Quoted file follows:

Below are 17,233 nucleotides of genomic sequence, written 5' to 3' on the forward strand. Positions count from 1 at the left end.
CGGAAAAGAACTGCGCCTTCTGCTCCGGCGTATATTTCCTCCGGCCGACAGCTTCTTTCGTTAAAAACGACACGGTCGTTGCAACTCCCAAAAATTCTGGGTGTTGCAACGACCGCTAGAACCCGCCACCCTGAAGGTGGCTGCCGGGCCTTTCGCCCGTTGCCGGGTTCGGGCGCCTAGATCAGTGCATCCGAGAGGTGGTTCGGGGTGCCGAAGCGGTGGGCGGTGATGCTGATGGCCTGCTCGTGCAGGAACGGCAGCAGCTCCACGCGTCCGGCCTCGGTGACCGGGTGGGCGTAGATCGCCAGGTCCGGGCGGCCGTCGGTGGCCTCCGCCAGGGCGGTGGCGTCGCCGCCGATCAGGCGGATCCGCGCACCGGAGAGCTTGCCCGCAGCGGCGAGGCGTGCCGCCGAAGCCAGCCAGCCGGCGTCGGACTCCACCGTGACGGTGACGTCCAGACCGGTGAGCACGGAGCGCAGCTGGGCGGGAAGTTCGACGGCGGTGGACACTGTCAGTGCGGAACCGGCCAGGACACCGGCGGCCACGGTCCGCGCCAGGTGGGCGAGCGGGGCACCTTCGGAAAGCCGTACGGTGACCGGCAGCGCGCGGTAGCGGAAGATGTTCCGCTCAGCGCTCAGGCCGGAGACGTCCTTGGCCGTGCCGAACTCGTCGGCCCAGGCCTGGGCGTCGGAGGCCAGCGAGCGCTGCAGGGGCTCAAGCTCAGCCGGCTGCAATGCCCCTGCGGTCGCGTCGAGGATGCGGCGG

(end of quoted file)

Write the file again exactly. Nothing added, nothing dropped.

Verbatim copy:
Below are 17,233 nucleotides of genomic sequence, written 5' to 3' on the forward strand. Positions count from 1 at the left end.
CGGAAAAGAACTGCGCCTTCTGCTCCGGCGTATATTTCCTCCGGCCGACAGCTTCTTTCGTTAAAAACGACACGGTCGTTGCAACTCCCAAAAATTCTGGGTGTTGCAACGACCGCTAGAACCCGCCACCCTGAAGGTGGCTGCCGGGCCTTTCGCCCGTTGCCGGGTTCGGGCGCCTAGATCAGTGCATCCGAGAGGTGGTTCGGGGTGCCGAAGCGGTGGGCGGTGATGCTGATGGCCTGCTCGTGCAGGAACGGCAGCAGCTCCACGCGTCCGGCCTCGGTGACCGGGTGGGCGTAGATCGCCAGGTCCGGGCGGCCGTCGGTGGCCTCCGCCAGGGCGGTGGCGTCGCCGCCGATCAGGCGGATCCGCGCACCGGAGAGCTTGCCCGCAGCGGCGAGGCGTGCCGCCGAAGCCAGCCAGCCGGCGTCGGACTCCACCGTGACGGTGACGTCCAGACCGGTGAGCACGGAGCGCAGCTGGGCGGGAAGTTCGACGGCGGTGGACACTGTCAGTGCGGAACCGGCCAGGACACCGGCGGCCACGGTCCGCGCCAGGTGGGCGAGCGGGGCACCTTCGGAAAGCCGTACGGTGACCGGCAGCGCGCGGTAGCGGAAGATGTTCCGCTCAGCGCTCAGGCCGGAGACGTCCTTGGCCGTGCCGAACTCGTCGGCCCAGGCCTGGGCGTCGGAGGCCAGCGAGCGCTGCAGGGGCTCAAGCTCAGCCGGCTGCAATGCCCCTGCGGTCGCGTCGAGGATGCGGCGG